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Mr Blog asks the right question but gets the wrong answer

Cards on the table. The bosses of this blog are out of town, and although they may be able to stick stuff up here from time to time, they may be distracted. I’m one of the people they hope will keep things buzzing in their absence. So I googled a few obvious things like “surveillance” and “privacy” and got little that was new, and then I tried “Freedom versus Security”, and got to this piece at Mr Blog, from way back in August.

Mr Blog has this to say on the matter:

Defining the debate as “freedom versus security” circumvents the question of whether the various proposals, in fact, improve security. Where is the evidence for this assumption that any of these measures can help ensure security?

He then attacks various supposed US security measures on cost effectiveness grounds. This critique is good as far as it goes. Indeed we do not want to hand on to our grandchildren a society bankrupted by a million futile security measures which weren’t. That’s true.

But I think Mr Blog is making a fundamental error of omission here. The really big consequence of framing things as “freedom versus security” is to smuggle past you the notion that “freedom” can never ever be any good for “security”. Yet plainly it can.

If the populus is numbed into a state of brainless inertia by laws that take away their freedom, and which simultaneously promise to create security, then a major source of security, in the form of individuals protecting themselves and each other, may be switched off, and by the very measures which were supposedly going to make us all more secure. The “cost” of “security” measures isn’t only that they cost us a ton of money, or even that they cost us freedom. What if, by costing us freedom, they also reduce security? That’s the biggest problem with framing this argument as “freedom versus security”.

As I have probably said here before, this debate reminds me of the Economic Calculation debate of a hundred years ago, and Mr Blog is just like one of those anti-economic-planning grumblers of days gone by who complained that planning would be more of a muddle and less of a spur to prosperity than pro-planners fancied, and that it would eat up our freedoms to insufficiently good effect. But that was to miss the vital point about prosperity, which was that in order to get it, you had to have freedom. No freedom, no prosperity.

What if security is the same? No freedom, no security. I think it is, and I think that’s true. And I want some latter day Von Mises to write a huge book which proves it.

Mr Blog’s error is all the more distressing because he frames the question so clearly.

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4 comments to Mr Blog asks the right question but gets the wrong answer

  • There is a large lobby in the USA which sees the “security” issues mostly as an issue of “freedom” which gets translated into the “right to bear arms” (not 18th Century muskets, but the most lethal of modern weapons please)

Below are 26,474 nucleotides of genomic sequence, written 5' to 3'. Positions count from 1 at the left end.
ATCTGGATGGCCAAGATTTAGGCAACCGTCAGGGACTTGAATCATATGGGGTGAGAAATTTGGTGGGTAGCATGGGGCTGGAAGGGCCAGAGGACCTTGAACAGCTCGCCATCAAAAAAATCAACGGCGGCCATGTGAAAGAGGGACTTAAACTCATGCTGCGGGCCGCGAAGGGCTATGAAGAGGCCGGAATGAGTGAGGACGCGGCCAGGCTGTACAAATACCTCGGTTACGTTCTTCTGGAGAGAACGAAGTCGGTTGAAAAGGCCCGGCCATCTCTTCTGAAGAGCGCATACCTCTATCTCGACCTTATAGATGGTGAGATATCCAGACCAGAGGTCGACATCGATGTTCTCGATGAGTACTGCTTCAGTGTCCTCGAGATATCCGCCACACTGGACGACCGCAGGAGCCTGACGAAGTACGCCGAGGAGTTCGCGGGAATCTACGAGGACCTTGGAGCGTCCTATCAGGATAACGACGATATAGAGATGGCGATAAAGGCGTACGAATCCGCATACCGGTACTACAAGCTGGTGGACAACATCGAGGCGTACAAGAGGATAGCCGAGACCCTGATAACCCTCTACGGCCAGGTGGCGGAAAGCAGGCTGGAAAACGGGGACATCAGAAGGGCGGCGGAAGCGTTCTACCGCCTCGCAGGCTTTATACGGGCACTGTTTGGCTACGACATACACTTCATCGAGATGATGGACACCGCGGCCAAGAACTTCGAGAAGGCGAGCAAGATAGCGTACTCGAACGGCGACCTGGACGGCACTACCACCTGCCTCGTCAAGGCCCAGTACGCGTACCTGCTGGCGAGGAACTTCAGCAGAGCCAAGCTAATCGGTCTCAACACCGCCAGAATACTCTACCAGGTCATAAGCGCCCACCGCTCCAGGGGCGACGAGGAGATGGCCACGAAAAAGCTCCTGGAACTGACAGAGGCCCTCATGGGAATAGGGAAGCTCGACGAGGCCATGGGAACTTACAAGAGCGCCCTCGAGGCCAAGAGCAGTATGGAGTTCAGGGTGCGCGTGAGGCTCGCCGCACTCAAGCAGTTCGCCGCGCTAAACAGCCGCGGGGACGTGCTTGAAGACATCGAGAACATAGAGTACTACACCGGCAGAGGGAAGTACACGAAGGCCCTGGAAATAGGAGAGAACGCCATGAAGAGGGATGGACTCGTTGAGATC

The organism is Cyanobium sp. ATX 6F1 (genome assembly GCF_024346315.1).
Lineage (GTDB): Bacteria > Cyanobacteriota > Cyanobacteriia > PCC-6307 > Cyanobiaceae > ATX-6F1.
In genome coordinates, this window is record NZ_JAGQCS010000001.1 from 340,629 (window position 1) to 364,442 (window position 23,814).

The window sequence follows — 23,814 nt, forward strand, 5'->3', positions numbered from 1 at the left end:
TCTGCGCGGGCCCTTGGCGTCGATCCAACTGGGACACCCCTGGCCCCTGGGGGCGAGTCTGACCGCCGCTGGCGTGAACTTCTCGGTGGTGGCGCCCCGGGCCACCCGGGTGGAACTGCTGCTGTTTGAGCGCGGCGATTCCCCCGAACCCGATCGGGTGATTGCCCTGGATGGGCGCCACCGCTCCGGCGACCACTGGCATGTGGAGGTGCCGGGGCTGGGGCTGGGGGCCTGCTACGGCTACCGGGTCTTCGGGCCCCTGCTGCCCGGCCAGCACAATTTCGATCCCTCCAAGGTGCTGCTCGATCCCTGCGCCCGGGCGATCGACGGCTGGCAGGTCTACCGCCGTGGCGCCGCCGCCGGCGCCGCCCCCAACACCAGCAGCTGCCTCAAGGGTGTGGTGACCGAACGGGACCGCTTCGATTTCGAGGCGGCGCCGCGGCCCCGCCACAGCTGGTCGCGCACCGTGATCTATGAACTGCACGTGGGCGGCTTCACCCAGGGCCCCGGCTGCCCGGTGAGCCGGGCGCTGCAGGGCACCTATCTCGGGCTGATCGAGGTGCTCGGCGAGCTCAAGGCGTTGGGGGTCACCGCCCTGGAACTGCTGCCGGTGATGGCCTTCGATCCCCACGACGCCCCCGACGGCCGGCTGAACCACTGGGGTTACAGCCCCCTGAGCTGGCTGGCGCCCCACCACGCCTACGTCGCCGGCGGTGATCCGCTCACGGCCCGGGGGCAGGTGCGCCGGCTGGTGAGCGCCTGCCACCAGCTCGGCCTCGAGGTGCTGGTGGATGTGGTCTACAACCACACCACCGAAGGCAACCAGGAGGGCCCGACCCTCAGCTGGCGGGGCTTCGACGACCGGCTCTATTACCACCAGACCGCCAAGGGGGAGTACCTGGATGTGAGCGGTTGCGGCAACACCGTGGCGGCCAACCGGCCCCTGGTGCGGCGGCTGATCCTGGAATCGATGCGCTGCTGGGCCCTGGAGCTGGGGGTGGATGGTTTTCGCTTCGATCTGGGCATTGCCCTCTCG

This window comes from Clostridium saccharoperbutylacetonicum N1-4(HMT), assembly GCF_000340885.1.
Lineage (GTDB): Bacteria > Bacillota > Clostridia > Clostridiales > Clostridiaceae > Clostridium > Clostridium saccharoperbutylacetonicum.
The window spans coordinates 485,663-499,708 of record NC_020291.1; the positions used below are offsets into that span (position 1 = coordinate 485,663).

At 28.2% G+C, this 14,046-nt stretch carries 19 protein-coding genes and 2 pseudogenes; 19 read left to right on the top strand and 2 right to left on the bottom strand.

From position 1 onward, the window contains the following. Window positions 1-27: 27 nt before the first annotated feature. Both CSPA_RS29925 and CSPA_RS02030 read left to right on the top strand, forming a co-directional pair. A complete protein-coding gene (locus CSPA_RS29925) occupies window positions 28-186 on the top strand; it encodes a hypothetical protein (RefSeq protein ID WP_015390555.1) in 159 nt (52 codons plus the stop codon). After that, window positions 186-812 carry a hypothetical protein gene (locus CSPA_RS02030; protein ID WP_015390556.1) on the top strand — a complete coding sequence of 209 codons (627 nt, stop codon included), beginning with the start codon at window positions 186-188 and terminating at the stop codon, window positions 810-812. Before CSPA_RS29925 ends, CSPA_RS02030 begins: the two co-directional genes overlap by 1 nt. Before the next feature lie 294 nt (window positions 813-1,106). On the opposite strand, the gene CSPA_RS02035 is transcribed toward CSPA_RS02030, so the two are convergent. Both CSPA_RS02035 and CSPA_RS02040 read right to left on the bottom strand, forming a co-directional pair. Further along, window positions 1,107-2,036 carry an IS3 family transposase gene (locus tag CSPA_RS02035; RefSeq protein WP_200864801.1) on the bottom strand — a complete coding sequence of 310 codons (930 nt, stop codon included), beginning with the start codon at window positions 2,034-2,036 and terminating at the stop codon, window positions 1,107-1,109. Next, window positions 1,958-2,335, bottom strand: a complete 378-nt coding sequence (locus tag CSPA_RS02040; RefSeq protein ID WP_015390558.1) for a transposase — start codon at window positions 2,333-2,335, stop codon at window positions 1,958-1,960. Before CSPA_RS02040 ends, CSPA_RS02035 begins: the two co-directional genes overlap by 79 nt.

For example, here in the UK, the protests against potential RFID tags on consumer products draw very peaceable, low key, polite and civilised sort of people.

    In the USA, they have these as well, but there is also support from groups like Jews for the Preservation of Firearms Ownership Inc whose greatest fear seems to be that RFID tags on guns or ammunition might become feasible (both of which are on sale from US supermarkets)

  • I don’t disagree with your post at all. I don’t believe my little rant that you reference is inconsistent with your point. I agree completely. You’re saying some things I agree with, but it doesn’t come across well in my little rant. To some degree I was trying to say the same thing, that the whole point of claiming that security always trades-off against privacy is a falacy, that you must always sacrifice one for the other. I tried to say that by saying that many of the measures being deployed or proposed only harm privacy and have no positive impact on security at all. Anyway, nice post.

  • Brian Micklethwait

    Thanks Mr B, for taking my post in the exactly right spirit. I disagreed with nothing you said either!

    Basically, I think that if we argue the finer points of our case amongst ourselves, we are that much more likely to draw attention to it from third parties.

    We also make our own case all the stronger.

    Thanks again.

  • I hate to interupt a blogosphere love-fest but there is something which escapes me and perhaps it is because it is still very early here on the leftish coast of NA. You say, Brian, ” What if, by costing us freedom, they also reduce security?”

    Could you please offer an example of such a phenomenon? Are you referring back to “If the populus is numbed into a state of brainless inertia by laws that take away their freedom, and which simultaneously promise to create security, then a major source of security, in the form of individuals protecting themselves and each other, may be switched off…”

    Sorta of like relying on TV cameras on lamp-posts rather than people looking out their front windows?